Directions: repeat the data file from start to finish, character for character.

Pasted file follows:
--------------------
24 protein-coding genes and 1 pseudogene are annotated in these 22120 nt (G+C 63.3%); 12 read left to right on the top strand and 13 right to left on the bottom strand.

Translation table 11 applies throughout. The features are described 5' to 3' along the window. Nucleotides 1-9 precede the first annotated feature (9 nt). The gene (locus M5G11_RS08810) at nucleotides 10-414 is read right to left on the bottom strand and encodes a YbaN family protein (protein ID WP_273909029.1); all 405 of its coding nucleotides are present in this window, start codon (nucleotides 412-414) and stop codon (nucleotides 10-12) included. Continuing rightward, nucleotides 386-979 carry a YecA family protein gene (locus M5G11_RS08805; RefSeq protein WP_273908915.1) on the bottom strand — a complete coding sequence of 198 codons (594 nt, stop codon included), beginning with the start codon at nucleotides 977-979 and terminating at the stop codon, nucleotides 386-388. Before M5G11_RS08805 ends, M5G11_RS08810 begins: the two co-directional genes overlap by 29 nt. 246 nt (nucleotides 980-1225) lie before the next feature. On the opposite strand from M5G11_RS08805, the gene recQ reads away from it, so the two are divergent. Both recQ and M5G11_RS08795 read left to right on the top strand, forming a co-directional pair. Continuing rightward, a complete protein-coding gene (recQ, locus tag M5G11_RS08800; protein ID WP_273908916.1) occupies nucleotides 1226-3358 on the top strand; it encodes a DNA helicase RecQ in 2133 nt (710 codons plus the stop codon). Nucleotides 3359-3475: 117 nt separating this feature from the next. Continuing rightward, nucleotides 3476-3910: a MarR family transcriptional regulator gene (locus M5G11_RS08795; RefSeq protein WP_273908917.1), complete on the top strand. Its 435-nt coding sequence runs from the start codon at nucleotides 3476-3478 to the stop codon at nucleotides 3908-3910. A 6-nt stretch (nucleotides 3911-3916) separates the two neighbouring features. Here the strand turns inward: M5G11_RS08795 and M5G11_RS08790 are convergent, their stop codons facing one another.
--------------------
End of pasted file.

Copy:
24 protein-coding genes and 1 pseudogene are annotated in these 22120 nt (G+C 63.3%); 12 read left to right on the top strand and 13 right to left on the bottom strand.

Translation table 11 applies throughout. The features are described 5' to 3' along the window. Nucleotides 1-9 precede the first annotated feature (9 nt). The gene (locus M5G11_RS08810) at nucleotides 10-414 is read right to left on the bottom strand and encodes a YbaN family protein (protein ID WP_273909029.1); all 405 of its coding nucleotides are present in this window, start codon (nucleotides 412-414) and stop codon (nucleotides 10-12) included. Continuing rightward, nucleotides 386-979 carry a YecA family protein gene (locus M5G11_RS08805; RefSeq protein WP_273908915.1) on the bottom strand — a complete coding sequence of 198 codons (594 nt, stop codon included), beginning with the start codon at nucleotides 977-979 and terminating at the stop codon, nucleotides 386-388. Before M5G11_RS08805 ends, M5G11_RS08810 begins: the two co-directional genes overlap by 29 nt. 246 nt (nucleotides 980-1225) lie before the next feature. On the opposite strand from M5G11_RS08805, the gene recQ reads away from it, so the two are divergent. Both recQ and M5G11_RS08795 read left to right on the top strand, forming a co-directional pair. Continuing rightward, a complete protein-coding gene (recQ, locus tag M5G11_RS08800; protein ID WP_273908916.1) occupies nucleotides 1226-3358 on the top strand; it encodes a DNA helicase RecQ in 2133 nt (710 codons plus the stop codon). Nucleotides 3359-3475: 117 nt separating this feature from the next. Continuing rightward, nucleotides 3476-3910: a MarR family transcriptional regulator gene (locus M5G11_RS08795; RefSeq protein WP_273908917.1), complete on the top strand. Its 435-nt coding sequence runs from the start codon at nucleotides 3476-3478 to the stop codon at nucleotides 3908-3910. A 6-nt stretch (nucleotides 3911-3916) separates the two neighbouring features. Here the strand turns inward: M5G11_RS08795 and M5G11_RS08790 are convergent, their stop codons facing one another.